Close this search box.
Close this search box.
Three business professionals engaged in conversation, smiling as they discuss matters in a bright, modern office environment - Dol six-factor test.

Unlocking Clarity: DOL’s Six-Factor Test for Employee vs. Independent Contractor

The U.S. Department of Labor (DOL) recently finalized a rule aimed at clarifying how businesses classify workers under the Fair Labor Standards Act (FLSA). This rule, taking effect March 11, 2024, replaces the previous 2021 rule and establishes a six-factor test for determining employee vs. independent contractor status.

This change aims to bring consistency and clearer guidance for businesses, ensuring they understand their responsibilities under the FLSA. However, it’s important to note that this rule only applies to the DOL’s interpretations and doesn’t impact independent contractor classification under individual state laws, such as the “ABC” test used in California and other states.

Navigating Worker Classification: Understanding the Key Factors

Businesses navigating these changes should carefully consider the six factors outlined in the new rule, which will be discussed in further detail in the following sections.

  1. Opportunity for Profit or Loss: This factor assesses the worker’s control over aspects like pricing, accepting or declining work, and expanding their business reach. If the worker’s ability to earn profit or incur losses relies heavily on their own managerial skills and effort, they’re more likely to be classified as an independent contractor.
  2. Investment by the Worker and the Employer: This factor examines the financial resources invested by both parties. Investments typically associated with independent contractors include equipment, tools, or services that enhance their ability to operate independently and attract more clients.
  3. Degree of Permanence of the Work Relationship: This factor considers the duration and nature of the work arrangement. A continuous, ongoing relationship leans towards employee classification, while project-based or temporary engagements suggest an independent contractor status.
  4. Nature and Degree of Control: This factor focuses on the level of control exercised by the potential employer over the worker’s activities. Examples include setting schedules, providing detailed instructions, or supervising work performance. A high degree of control exercised by the employer indicates an employer-employee relationship.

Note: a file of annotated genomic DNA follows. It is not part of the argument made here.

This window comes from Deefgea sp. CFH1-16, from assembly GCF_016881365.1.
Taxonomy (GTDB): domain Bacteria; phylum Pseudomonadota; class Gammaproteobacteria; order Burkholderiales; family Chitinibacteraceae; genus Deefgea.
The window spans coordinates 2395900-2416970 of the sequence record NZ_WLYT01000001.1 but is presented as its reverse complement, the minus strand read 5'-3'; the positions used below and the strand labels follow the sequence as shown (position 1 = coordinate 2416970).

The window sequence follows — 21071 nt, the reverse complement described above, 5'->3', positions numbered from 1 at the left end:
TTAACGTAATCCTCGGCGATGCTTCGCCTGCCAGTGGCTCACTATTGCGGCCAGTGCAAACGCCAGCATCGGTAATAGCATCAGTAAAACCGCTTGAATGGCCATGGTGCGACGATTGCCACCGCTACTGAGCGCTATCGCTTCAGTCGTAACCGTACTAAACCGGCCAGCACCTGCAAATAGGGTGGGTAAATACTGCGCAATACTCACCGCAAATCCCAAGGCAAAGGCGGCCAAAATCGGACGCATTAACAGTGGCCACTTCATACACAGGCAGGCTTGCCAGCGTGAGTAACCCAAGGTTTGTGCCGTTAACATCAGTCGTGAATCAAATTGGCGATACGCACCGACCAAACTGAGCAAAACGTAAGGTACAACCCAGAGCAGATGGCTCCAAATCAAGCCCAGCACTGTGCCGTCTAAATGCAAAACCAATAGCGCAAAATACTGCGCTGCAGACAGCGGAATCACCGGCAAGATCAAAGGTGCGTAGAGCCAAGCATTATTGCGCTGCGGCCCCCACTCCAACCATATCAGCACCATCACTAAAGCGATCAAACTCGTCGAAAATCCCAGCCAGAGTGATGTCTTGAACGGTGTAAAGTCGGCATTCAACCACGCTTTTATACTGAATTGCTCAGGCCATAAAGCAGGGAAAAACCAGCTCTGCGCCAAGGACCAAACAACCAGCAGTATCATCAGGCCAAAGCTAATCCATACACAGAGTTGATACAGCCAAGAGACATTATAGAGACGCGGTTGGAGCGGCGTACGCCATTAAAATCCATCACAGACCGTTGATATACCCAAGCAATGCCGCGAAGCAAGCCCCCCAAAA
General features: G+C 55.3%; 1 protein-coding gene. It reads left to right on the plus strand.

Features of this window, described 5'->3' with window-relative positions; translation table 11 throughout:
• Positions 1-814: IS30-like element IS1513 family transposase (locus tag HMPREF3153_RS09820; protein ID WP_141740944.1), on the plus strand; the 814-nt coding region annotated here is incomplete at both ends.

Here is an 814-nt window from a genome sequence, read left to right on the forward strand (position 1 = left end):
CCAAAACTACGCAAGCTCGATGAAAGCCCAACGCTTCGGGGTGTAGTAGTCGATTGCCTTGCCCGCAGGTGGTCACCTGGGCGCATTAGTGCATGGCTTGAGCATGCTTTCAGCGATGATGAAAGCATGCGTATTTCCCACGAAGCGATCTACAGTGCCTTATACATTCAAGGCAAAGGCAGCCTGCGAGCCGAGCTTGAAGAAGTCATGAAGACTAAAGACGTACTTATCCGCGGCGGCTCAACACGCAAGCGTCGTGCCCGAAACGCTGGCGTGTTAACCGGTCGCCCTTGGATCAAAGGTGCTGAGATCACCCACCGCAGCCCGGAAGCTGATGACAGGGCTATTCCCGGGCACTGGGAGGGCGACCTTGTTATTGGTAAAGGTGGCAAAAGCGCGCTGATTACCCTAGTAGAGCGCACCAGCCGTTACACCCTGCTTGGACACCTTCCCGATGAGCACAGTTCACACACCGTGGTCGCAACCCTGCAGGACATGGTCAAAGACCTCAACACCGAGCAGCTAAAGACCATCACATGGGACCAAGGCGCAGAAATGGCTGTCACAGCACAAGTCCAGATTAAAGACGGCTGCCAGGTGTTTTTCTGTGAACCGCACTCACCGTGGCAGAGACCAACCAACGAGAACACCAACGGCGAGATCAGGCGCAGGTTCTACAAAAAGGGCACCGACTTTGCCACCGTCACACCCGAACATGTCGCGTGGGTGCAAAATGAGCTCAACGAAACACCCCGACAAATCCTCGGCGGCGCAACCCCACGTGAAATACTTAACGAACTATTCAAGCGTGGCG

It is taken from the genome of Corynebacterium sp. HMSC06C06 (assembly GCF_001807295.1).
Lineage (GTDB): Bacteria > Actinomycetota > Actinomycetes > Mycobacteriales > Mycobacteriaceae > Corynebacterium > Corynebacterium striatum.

5. Extent of Work as Part of the Employer’s Business: This factor assesses the criticality of the work performed to the core functions of the employer’s business. If the work is essential to the daily operations and directly contributes to the success of the business, it points towards an employee classification.
  6. Skill and Initiative: This factor evaluates the degree to which the worker utilizes specialized skills and demonstrates business-like initiative. Workers who operate autonomously, applying their skills independently without close supervision, are more likely to be classified as independent contractors.

While the six factors outlined guide classification under the DOL’s FLSA, it’s crucial to remember that worker classification also has tax implications. The Internal Revenue Service (IRS) utilizes a separate, 20-factor control test for determining tax purposes. Businesses should be aware of both sets of criteria to ensure compliance across different areas.

For those seeking further guidance on navigating these complexities and ensuring compliance, consulting with legal professionals is highly recommended. They can provide valuable assistance and clarity specific to your situation.

By understanding the key factors, seeking appropriate guidance, and staying informed, businesses can navigate the complexities of worker classification with confidence, ensuring compliance with federal regulations and protecting their interests in the evolving labor landscape.

JS Morlu LLC is a top-tier accounting firm based in Woodbridge, Virginia, with a team of highly experienced and qualified CPAs and business advisors. We are dedicated to providing comprehensive accounting, tax, and business advisory services to clients throughout the Washington, D.C. Metro Area and the surrounding regions. With over a decade of experience, we have cultivated a deep understanding of our clients’ needs and aspirations. We recognize that our clients seek more than just value-added accounting services; they seek a trusted partner who can guide them towards achieving their business goals and personal financial well-being.
Talk to us || What our clients says about us